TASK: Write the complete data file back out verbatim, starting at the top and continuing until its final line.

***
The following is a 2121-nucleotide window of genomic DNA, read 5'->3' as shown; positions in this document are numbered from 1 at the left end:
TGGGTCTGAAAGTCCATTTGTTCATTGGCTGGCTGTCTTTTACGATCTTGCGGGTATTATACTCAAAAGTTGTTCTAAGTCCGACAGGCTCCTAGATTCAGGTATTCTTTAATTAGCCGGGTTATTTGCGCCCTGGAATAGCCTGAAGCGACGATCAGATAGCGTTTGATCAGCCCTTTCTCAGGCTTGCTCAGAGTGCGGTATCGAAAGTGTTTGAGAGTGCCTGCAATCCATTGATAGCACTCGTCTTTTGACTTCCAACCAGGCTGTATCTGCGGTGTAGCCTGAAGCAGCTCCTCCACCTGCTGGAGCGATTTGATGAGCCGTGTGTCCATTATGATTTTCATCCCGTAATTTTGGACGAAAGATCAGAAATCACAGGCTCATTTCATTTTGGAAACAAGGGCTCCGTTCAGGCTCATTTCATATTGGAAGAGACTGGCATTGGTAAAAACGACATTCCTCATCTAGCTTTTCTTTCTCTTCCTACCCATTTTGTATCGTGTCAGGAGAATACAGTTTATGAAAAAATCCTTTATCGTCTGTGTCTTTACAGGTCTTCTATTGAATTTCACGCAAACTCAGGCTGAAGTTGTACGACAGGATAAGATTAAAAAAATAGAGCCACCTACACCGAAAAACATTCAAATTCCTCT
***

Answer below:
The following is a 2121-nucleotide window of genomic DNA, read 5'->3' as shown; positions in this document are numbered from 1 at the left end:
TGGGTCTGAAAGTCCATTTGTTCATTGGCTGGCTGTCTTTTACGATCTTGCGGGTATTATACTCAAAAGTTGTTCTAAGTCCGACAGGCTCCTAGATTCAGGTATTCTTTAATTAGCCGGGTTATTTGCGCCCTGGAATAGCCTGAAGCGACGATCAGATAGCGTTTGATCAGCCCTTTCTCAGGCTTGCTCAGAGTGCGGTATCGAAAGTGTTTGAGAGTGCCTGCAATCCATTGATAGCACTCGTCTTTTGACTTCCAACCAGGCTGTATCTGCGGTGTAGCCTGAAGCAGCTCCTCCACCTGCTGGAGCGATTTGATGAGCCGTGTGTCCATTATGATTTTCATCCCGTAATTTTGGACGAAAGATCAGAAATCACAGGCTCATTTCATTTTGGAAACAAGGGCTCCGTTCAGGCTCATTTCATATTGGAAGAGACTGGCATTGGTAAAAACGACATTCCTCATCTAGCTTTTCTTTCTCTTCCTACCCATTTTGTATCGTGTCAGGAGAATACAGTTTATGAAAAAATCCTTTATCGTCTGTGTCTTTACAGGTCTTCTATTGAATTTCACGCAAACTCAGGCTGAAGTTGTACGACAGGATAAGATTAAAAAAATAGAGCCACCTACACCGAAAAACATTCAAATTCCTCT